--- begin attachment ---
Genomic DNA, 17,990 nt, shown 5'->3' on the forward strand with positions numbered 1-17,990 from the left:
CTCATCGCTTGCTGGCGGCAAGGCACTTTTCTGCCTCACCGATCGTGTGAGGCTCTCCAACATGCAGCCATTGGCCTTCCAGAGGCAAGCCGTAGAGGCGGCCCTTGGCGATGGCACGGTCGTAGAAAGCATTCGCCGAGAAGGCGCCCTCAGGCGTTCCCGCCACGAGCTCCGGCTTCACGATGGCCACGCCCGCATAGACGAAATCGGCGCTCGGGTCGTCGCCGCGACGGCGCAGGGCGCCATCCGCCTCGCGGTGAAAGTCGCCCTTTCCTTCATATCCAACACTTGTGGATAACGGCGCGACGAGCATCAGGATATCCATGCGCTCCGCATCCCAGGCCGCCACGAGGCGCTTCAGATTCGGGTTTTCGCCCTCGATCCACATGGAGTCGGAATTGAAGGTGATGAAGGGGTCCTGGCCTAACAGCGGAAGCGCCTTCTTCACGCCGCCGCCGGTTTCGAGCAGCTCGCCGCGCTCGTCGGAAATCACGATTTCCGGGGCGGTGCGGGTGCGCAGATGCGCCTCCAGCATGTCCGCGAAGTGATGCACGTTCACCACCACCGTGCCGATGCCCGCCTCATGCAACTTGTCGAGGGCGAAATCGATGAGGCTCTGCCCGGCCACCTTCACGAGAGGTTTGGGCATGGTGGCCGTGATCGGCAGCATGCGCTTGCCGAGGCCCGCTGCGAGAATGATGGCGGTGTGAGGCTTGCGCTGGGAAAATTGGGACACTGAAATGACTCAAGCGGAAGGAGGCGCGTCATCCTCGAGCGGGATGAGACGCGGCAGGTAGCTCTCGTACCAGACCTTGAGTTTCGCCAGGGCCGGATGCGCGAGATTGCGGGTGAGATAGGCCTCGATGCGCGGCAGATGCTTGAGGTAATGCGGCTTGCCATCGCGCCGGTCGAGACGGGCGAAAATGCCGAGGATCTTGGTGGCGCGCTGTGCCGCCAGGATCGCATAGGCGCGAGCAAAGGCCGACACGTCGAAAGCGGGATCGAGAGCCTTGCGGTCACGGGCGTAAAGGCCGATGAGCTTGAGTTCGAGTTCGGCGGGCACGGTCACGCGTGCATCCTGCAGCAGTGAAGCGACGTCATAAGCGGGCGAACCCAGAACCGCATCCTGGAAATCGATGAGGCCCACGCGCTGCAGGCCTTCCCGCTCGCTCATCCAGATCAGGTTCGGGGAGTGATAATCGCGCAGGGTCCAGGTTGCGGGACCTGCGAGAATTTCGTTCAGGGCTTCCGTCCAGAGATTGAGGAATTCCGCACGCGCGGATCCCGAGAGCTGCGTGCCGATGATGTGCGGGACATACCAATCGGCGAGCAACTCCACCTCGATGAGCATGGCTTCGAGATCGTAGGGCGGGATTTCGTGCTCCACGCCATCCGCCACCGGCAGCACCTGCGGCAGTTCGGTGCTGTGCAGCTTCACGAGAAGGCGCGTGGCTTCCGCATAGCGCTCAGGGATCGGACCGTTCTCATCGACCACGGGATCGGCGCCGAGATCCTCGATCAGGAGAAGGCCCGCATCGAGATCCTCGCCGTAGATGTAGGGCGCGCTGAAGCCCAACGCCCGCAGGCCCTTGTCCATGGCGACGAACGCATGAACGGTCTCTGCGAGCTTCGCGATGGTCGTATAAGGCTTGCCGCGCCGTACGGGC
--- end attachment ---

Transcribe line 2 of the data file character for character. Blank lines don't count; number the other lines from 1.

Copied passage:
CTCATCGCTTGCTGGCGGCAAGGCACTTTTCTGCCTCACCGATCGTGTGAGGCTCTCCAACATGCAGCCATTGGCCTTCCAGAGGCAAGCCGTAGAGGCGGCCCTTGGCGATGGCACGGTCGTAGAAAGCATTCGCCGAGAAGGCGCCCTCAGGCGTTCCCGCCACGAGCTCCGGCTTCACGATGGCCACGCCCGCATAGACGAAATCGGCGCTCGGGTCGTCGCCGCGACGGCGCAGGGCGCCATCCGCCTCGCGGTGAAAGTCGCCCTTTCCTTCATATCCAACACTTGTGGATAACGGCGCGACGAGCATCAGGATATCCATGCGCTCCGCATCCCAGGCCGCCACGAGGCGCTTCAGATTCGGGTTTTCGCCCTCGATCCACATGGAGTCGGAATTGAAGGTGATGAAGGGGTCCTGGCCTAACAGCGGAAGCGCCTTCTTCACGCCGCCGCCGGTTTCGAGCAGCTCGCCGCGCTCGTCGGAAATCACGATTTCCGGGGCGGTGCGGGTGCGCAGATGCGCCTCCAGCATGTCCGCGAAGTGATGCACGTTCACCACCACCGTGCCGATGCCCGCCTCATGCAACTTGTCGAGGGCGAAATCGATGAGGCTCTGCCCGGCCACCTTCACGAGAGGTTTGGGCATGGTGGCCGTGATCGGCAGCATGCGCTTGCCGAGGCCCGCTGCGAGAATGATGGCGGTGTGAGGCTTGCGCTGGGAAAATTGGGACACTGAAATGACTCAAGCGGAAGGAGGCGCGTCATCCTCGAGCGGGATGAGACGCGGCAGGTAGCTCTCGTACCAGACCTTGAGTTTCGCCAGGGCCGGATGCGCGAGATTGCGGGTGAGATAGGCCTCGATGCGCGGCAGATGCTTGAGGTAATGCGGCTTGCCATCGCGCCGGTCGAGACGGGCGAAAATGCCGAGGATCTTGGTGGCGCGCTGTGCCGCCAGGATCGCATAGGCGCGAGCAAAGGCCGACACGTCGAAAGCGGGATCGAGAGCCTTGCGGTCACGGGCGTAAAGGCCGATGAGCTTGAGTTCGAGTTCGGCGGGCACGGTCACGCGTGCATCCTGCAGCAGTGAAGCGACGTCATAAGCGGGCGAACCCAGAACCGCATCCTGGAAATCGATGAGGCCCACGCGCTGCAGGCCTTCCCGCTCGCTCATCCAGATCAGGTTCGGGGAGTGATAATCGCGCAGGGTCCAGGTTGCGGGACCTGCGAGAATTTCGTTCAGGGCTTCCGTCCAGAGATTGAGGAATTCCGCACGCGCGGATCCCGAGAGCTGCGTGCCGATGATGTGCGGGACATACCAATCGGCGAGCAACTCCACCTCGATGAGCATGGCTTCGAGATCGTAGGGCGGGATTTCGTGCTCCACGCCATCCGCCACCGGCAGCACCTGCGGCAGTTCGGTGCTGTGCAGCTTCACGAGAAGGCGCGTGGCTTCCGCATAGCGCTCAGGGATCGGACCGTTCTCATCGACCACGGGATCGGCGCCGAGATCCTCGATCAGGAGAAGGCCCGCATCGAGATCCTCGCCGTAGATGTAGGGCGCGCTGAAGCCCAACGCCCGCAGGCCCTTGTCCATGGCGACGAACGCATGAACGGTCTCTGCGAGCTTCGCGATGGTCGTATAAGGCTTGCCGCGCCGTACGGGC